Brian Waldman is a talented multispecies angler from Coatesville, Indiana.
His wizardry at locating and catching crappie and his dexterity at wielding a tiny hair jig to inveigle thousands of bass were explained and explored in previous blogs.
In this blog, Waldman provides us with details about the boat that he uses in his multispecies endeavors.
Waldman said, ”For the past four years, and since I stopped fishing bass tournaments, I’ve been running a small boat that I modified and rigged for smaller waters. In Indiana, we have several 10-horsepower-and-under lakes, as well as a regulation that makes all bodies of water owned by the state less than 300 acres in size electric-motor-only lakes. In addition, I live close to four other bodies of water that are less than 700 acres each. This rig can easily traverse just inches of shallow water on these smaller impoundments. That’s where this little boat fits in.”
It’s a Lowe 1648 Modified V jon boat. It’s 15 feet, 10 inches in length with a 70-inch beam, 48-inch bottom and a transom depth of 15 inches. On the transom, there is a Mercury 9.9-horsepower, four-stroke, short-shaft engine with a tiller handle. The fastest this boat can run is about 16 mph. When it’s loaded with two anglers, the top speed is 13 mph.
A hand-controlled Minn Kota MK50 Endura trolling motor with a 42-inch shaft is mounted on the bow of the boat. The trolling motor is affixed to a simple stainless steel plate that is reinforced with aluminum arms to help prevent excess play and vibration when it’s working at its highest speed.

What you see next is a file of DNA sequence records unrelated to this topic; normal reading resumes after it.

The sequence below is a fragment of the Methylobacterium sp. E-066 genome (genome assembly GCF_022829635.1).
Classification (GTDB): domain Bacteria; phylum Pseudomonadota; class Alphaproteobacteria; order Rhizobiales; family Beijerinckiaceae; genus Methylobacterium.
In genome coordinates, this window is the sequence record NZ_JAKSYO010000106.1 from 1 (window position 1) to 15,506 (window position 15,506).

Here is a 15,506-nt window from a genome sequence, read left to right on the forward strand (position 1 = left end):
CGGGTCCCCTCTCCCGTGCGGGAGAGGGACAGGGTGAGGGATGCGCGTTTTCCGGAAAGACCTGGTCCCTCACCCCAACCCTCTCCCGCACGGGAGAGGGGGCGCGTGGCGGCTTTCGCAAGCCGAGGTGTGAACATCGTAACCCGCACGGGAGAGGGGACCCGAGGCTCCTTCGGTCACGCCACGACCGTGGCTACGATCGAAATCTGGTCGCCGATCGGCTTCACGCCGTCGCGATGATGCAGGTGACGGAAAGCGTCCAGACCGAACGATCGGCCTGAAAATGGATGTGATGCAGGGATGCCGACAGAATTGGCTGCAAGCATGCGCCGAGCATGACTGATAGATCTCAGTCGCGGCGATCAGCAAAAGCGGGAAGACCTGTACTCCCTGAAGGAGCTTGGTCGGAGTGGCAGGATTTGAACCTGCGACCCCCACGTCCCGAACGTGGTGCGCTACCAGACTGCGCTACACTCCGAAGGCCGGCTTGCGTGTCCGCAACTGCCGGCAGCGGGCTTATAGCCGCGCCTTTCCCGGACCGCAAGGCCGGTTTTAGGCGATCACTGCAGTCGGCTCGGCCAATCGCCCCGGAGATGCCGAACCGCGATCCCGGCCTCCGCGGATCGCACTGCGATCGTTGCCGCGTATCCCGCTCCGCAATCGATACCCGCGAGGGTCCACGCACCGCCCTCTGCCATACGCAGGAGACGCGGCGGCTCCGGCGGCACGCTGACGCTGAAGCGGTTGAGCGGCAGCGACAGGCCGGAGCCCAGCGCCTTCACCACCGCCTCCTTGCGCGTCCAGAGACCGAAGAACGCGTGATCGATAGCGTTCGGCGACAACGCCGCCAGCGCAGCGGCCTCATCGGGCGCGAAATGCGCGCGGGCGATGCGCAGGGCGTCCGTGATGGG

The trolling motor is hardwired straight to the battery, employing a good butt connector on each wire, which is topped with a water-proof, heat-shrink cover. Two Interstate Mega-Tron Group 27 batteries run the trolling motor. To balance the boat, one of these batteries sits on the starboard side and the other is on the port side of the boat’s main floor. Both are housed in non-corrosive and high-strength plastic battery boxes that are strapped to the floor. The batteries are parallel connected, which doubles the amp hours while maintaining the voltage of one battery. Six-gage wires connects the trolling motor to the batteries; the wires are encased in conduit and snaked through the boat’s side channels. The positive wire is fitted with a 60-amp Minn Kota circuit breaker. There are no foot switches to activate the trolling motor; the on-and-off switch is on the handle of the trolling motor. A third battery sits in a battery case under the back deck; this battery is for the starter motor on the outboard engine and for all of the electronic equipment, livewell pumps, bilge pump and lights. A three-bank Minn Kota On-board Charger is situated between the two trolling motor batteries and attached to the aluminum frame of the bench seat in the middle of the boat, and it recharges all three batteries.
The entire boat is wired to accommodate bow and transom lights, a 500-gallon-per-hour bilge pump, three sonar units, as well as a fill pump and recirculation pump for the 20-gallon livewell that is built into the bench seat in the middle of the boat.
All the decking is built with either 1/2-inch or 3/4-inch pressure-treated plywood that was also sealed with urethane. A marine-grade gray carpet covers the floor and decks. There is a front and rear storage area. All screws and bolts used on the boat are heavy stainless for durability and rust prevention. A series of aluminum L-angles are used for extra support of all decking and lids throughout the boat.